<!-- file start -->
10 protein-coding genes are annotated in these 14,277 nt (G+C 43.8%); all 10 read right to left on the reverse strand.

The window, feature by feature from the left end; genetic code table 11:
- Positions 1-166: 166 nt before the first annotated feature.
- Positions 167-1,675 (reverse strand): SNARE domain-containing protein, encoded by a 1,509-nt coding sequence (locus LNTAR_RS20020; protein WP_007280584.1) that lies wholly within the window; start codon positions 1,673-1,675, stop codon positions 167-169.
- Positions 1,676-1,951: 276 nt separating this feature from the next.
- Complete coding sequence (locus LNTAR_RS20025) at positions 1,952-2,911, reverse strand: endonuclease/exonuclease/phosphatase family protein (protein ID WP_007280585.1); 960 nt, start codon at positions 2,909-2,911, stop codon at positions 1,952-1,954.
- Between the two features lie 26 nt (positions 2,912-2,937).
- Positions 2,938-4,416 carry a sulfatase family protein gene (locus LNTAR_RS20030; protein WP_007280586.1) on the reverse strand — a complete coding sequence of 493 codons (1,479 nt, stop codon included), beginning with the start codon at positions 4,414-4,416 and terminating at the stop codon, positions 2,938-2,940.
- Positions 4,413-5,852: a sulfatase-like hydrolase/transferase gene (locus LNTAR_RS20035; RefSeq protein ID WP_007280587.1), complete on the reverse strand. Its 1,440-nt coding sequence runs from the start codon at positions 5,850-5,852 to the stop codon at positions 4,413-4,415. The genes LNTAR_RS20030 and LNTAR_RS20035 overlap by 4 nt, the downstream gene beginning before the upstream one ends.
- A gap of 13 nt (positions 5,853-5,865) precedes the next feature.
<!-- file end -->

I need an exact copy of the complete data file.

10 protein-coding genes are annotated in these 14,277 nt (G+C 43.8%); all 10 read right to left on the reverse strand.

The window, feature by feature from the left end; genetic code table 11:
- Positions 1-166: 166 nt before the first annotated feature.
- Positions 167-1,675 (reverse strand): SNARE domain-containing protein, encoded by a 1,509-nt coding sequence (locus LNTAR_RS20020; protein WP_007280584.1) that lies wholly within the window; start codon positions 1,673-1,675, stop codon positions 167-169.
- Positions 1,676-1,951: 276 nt separating this feature from the next.
- Complete coding sequence (locus LNTAR_RS20025) at positions 1,952-2,911, reverse strand: endonuclease/exonuclease/phosphatase family protein (protein ID WP_007280585.1); 960 nt, start codon at positions 2,909-2,911, stop codon at positions 1,952-1,954.
- Between the two features lie 26 nt (positions 2,912-2,937).
- Positions 2,938-4,416 carry a sulfatase family protein gene (locus LNTAR_RS20030; protein WP_007280586.1) on the reverse strand — a complete coding sequence of 493 codons (1,479 nt, stop codon included), beginning with the start codon at positions 4,414-4,416 and terminating at the stop codon, positions 2,938-2,940.
- Positions 4,413-5,852: a sulfatase-like hydrolase/transferase gene (locus LNTAR_RS20035; RefSeq protein ID WP_007280587.1), complete on the reverse strand. Its 1,440-nt coding sequence runs from the start codon at positions 5,850-5,852 to the stop codon at positions 4,413-4,415. The genes LNTAR_RS20030 and LNTAR_RS20035 overlap by 4 nt, the downstream gene beginning before the upstream one ends.
- A gap of 13 nt (positions 5,853-5,865) precedes the next feature.